Protect your brand and campaign with validation (part two)

Olivia Wiltshire

In part one’s blog post, I mentioned how I’ve recently seen an influx of campaigns from the industry that lack brand relevance, credible methodology and suitable supporting creative assets at the hands of getting something – anything – live. This blog post will focus on how else you can validate your ideas beyond brand fit considerations.

Builtvisible’s validation framework

There are numerous approaches to validating ideas in the industry with various acronyms flying around. While I’m not saying Builtvisible’s approach is the definitive one, we find it works for us. Our approach allows us to stick to our core values, and in case it’s helpful to you, I’ve shared the set of questions we ask of each of our ideas we’re considering pitching.

Before we get to those questions, it’s worth pointing out that, before we even get to the questions, we – the digital PR and promotion team – will have already cancelled out several ideas, and that’s as a result of an initial validation check.

That first validation check covers some basic areas such as summarising the idea and exploring data sources. But I’d like to call one out in particular: the background check. The background check is all about doing your homework to find out whether the idea you’re considering already exists. If it does, that doesn’t mean you should scrap it, but instead ask if the idea you have can move the existing story on in some capacity. If the story can’t be moved on, then maybe it’s for the idea scrapyard.

By this point, we’ll usually have up to ten promising ideas to check against our validation questions. Collectively, we ask the below questions for each idea and give each one a score. If it’s a unanimous yes, we give it one point; a half-point for any uncertainty amongst the group; and zero for a flat-out no. The questions are:

  1. Is it [the idea] genuinely useful for the target audience? E.g. does it provide a practical element?
  2. Is [the idea] surprising?
  3. Is [the idea] hot/topical?
  4. Does [the idea] provoke an emotional response?
  5. Does [the idea] have longevity? Or, can the data/material be refreshed?
  6. Can we provide journalists with robust material?
  7. Does [the idea] have multiple angles and headline potential?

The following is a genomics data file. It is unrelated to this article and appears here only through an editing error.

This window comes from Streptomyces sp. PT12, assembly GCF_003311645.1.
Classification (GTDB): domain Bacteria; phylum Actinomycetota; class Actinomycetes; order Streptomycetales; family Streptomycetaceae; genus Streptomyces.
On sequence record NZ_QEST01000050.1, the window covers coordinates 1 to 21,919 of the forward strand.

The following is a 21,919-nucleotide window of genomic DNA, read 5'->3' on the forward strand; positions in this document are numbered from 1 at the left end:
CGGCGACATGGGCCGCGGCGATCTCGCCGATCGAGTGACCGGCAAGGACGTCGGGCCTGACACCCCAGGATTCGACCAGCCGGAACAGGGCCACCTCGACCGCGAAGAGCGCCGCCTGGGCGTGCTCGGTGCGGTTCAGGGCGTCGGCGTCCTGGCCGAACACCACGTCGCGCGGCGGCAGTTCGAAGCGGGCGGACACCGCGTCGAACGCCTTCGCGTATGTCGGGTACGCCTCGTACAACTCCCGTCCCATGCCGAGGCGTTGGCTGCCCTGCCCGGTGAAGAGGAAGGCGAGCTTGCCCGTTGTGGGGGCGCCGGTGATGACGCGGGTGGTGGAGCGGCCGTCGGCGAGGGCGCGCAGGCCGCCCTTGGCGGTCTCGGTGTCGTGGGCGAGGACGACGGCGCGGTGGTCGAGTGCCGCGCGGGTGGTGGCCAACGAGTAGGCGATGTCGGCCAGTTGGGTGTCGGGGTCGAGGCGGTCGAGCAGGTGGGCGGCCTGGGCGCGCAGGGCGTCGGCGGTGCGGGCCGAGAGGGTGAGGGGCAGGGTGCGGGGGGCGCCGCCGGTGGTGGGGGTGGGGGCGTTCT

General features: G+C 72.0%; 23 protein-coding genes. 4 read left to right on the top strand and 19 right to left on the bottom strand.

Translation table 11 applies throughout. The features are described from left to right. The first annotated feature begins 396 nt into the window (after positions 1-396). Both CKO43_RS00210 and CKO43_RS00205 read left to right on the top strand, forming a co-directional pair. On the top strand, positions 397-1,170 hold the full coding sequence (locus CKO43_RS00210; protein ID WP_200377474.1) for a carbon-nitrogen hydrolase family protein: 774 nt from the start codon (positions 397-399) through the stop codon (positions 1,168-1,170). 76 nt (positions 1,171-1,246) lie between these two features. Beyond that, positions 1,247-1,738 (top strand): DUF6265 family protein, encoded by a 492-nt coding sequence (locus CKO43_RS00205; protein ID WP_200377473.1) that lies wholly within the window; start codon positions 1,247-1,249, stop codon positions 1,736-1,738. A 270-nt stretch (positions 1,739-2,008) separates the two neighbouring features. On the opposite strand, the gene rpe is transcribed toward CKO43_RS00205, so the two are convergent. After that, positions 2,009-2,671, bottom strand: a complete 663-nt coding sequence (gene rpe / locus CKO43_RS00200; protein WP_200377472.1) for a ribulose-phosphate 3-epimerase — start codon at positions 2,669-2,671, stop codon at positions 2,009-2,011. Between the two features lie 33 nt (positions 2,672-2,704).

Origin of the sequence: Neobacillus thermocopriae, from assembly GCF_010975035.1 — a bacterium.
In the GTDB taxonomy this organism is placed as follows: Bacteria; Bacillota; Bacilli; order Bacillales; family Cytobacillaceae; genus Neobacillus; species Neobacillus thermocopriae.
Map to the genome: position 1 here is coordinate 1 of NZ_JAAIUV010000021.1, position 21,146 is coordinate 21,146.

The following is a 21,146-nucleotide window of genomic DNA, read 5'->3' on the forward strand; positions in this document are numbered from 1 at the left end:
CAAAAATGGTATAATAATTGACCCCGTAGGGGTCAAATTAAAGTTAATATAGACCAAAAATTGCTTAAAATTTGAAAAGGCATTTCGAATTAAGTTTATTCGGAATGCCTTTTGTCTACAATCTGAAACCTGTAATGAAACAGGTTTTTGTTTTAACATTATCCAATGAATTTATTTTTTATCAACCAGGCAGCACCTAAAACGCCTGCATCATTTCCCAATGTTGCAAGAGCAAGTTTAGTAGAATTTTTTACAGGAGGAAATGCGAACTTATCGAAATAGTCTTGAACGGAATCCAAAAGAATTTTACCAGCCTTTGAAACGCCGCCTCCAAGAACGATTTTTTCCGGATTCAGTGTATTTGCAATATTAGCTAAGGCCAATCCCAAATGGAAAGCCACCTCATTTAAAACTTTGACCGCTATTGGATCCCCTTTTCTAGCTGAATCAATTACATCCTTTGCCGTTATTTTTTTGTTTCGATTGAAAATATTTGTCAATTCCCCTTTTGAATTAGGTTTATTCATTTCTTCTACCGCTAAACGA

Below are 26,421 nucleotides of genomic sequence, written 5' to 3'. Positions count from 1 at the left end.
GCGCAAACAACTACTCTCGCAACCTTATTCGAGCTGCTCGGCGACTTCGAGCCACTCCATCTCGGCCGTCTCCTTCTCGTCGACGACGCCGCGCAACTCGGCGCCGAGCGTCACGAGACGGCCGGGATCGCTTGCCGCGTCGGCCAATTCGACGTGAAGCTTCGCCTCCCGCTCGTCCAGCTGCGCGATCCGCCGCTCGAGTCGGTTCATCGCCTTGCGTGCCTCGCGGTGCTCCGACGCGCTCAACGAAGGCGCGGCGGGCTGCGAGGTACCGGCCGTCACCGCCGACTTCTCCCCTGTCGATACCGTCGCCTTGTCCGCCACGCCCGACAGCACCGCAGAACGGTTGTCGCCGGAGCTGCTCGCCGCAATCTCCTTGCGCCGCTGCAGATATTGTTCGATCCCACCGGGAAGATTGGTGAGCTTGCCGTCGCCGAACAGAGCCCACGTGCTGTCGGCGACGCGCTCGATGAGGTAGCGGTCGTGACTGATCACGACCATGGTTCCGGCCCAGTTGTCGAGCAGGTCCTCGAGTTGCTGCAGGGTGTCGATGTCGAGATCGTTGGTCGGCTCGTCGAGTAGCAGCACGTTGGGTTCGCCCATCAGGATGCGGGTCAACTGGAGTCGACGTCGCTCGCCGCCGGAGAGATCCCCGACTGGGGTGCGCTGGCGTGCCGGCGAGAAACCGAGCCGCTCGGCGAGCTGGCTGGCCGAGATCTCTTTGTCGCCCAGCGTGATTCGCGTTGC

8. Is [the idea] novel?

If an idea receives the magic eight, this doesn’t necessarily mean we will pitch it. There’s also a lot to say about intuition and experience. A high score, however, provides us with a clear indication that an idea is strong and worth taking forward.

It doesn’t end there

Now we have a handful of ideas, there’s a final step to take: preliminary outreach.

Preliminary outreach is the act of reaching out to a small subset of journalists to gauge their interest in the idea; a stress test if you will.

We all know journalists, writers, and editors are very busy people, so I can’t stress enough how important it is that your email is short and to the point. Where possible, I’d recommend reaching out to those you have established relationships with, although only if the idea is relevant to their beat.

Your objective with preliminary outreach is twofold:

1. Gauge potential media interest

2. Establish if there are other areas of exploration for the idea off the back of a journalist’s response. If positive, this will hopefully lead to journalist buy-in later down the line, too. Win-win!

Here’s an example of receiving some really useful feedback from a preliminary outreach email our Digital PR Consultant, Robyn, sent.

Email example

Thanks to this feedback, we were able to hone in on the digital skills aspect of the report and get back in touch with the writer when it was complete.

Check yourself

I’ve read so many Twitter and LinkedIn threads about how different people approach validation to be confident that, as an industry, we do check ourselves before a campaign becomes a reality, but, a few anomalies still manage to get through.

So, this is a plea more than anything – digital PRs, before a campaign goes out into the wild, ask yourselves: do you feel confident that it ticks the values you, as an agency or a brand, believe in? Is the campaign relevant to your brand and is the data or material you’re sharing honestly credible? If you’re not sure, maybe it’s worth a re-think.

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